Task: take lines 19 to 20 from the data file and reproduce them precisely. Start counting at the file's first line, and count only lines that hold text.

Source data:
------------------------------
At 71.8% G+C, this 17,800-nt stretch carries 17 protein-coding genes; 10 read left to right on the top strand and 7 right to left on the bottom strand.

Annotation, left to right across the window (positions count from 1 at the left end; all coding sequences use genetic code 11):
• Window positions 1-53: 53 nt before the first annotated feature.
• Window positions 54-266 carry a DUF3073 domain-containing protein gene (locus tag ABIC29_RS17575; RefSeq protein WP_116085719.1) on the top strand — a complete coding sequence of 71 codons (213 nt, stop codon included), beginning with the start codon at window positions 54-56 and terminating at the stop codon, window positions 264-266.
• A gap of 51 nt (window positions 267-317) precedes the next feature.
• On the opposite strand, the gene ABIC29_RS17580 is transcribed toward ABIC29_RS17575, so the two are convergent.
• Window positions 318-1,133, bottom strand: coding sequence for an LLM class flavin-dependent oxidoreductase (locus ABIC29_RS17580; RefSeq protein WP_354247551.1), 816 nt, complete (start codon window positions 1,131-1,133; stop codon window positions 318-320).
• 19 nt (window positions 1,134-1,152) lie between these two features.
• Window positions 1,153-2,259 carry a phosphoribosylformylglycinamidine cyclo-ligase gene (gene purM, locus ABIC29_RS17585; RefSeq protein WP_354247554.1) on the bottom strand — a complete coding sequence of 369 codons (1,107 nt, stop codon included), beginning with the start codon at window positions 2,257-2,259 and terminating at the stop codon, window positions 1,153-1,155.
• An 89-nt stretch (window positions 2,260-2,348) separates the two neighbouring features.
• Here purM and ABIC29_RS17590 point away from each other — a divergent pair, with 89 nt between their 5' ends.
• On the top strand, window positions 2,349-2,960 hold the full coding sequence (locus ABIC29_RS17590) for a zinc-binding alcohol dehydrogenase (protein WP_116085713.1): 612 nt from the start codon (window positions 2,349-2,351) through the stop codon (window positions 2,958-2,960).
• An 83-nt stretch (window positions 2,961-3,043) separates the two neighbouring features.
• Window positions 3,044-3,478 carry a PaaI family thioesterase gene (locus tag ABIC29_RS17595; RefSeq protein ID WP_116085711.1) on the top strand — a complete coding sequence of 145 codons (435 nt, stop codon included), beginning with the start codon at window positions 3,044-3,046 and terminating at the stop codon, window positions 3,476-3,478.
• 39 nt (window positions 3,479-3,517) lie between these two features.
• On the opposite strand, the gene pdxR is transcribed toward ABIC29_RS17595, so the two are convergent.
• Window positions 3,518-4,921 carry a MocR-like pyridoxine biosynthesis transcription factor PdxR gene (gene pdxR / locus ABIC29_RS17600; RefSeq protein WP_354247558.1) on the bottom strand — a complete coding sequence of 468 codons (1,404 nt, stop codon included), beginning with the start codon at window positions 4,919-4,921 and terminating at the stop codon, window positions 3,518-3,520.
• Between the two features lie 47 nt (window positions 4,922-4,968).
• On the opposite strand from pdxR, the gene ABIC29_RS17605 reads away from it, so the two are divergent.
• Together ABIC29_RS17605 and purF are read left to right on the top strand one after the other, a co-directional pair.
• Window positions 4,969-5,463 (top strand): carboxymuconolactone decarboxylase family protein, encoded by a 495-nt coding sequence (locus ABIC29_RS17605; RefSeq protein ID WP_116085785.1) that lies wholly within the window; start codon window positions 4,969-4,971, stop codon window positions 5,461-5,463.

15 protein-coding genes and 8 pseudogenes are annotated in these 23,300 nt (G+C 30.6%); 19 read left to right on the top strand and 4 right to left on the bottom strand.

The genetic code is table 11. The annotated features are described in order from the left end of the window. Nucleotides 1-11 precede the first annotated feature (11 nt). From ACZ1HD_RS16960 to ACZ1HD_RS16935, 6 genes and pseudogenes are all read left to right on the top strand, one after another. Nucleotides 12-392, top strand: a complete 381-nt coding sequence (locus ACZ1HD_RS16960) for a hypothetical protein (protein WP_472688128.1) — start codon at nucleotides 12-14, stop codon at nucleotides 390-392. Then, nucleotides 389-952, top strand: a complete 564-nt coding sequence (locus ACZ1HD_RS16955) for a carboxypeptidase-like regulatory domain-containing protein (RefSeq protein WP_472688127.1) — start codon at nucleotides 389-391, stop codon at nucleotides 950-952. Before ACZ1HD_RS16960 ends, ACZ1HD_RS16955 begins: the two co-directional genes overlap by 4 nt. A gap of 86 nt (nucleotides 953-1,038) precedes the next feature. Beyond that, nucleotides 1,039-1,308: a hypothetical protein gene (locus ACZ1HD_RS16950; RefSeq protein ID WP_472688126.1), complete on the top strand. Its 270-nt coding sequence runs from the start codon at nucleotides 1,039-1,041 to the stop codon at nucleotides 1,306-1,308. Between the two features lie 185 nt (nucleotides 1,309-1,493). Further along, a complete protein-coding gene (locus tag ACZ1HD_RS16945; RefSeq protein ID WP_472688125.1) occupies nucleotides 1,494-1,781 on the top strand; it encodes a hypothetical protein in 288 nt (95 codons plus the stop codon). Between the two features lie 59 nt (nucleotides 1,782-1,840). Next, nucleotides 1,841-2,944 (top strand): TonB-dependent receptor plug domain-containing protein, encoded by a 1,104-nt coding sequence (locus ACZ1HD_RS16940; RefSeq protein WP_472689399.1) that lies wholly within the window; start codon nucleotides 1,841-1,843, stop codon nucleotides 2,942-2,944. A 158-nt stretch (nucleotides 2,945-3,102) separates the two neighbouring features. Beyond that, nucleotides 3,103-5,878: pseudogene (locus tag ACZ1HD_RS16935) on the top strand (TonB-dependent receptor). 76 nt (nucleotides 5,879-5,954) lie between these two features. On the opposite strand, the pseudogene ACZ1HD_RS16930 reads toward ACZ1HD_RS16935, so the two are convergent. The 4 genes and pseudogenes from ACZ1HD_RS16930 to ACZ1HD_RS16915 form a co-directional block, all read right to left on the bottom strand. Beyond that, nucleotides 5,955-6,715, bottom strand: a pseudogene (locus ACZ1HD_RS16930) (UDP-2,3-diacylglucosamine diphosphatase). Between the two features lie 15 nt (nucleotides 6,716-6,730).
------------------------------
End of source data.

• On the opposite strand from pdxR, the gene ABIC29_RS17605 reads away from it, so the two are divergent.
• Together ABIC29_RS17605 and purF are read left to right on the top strand one after the other, a co-directional pair.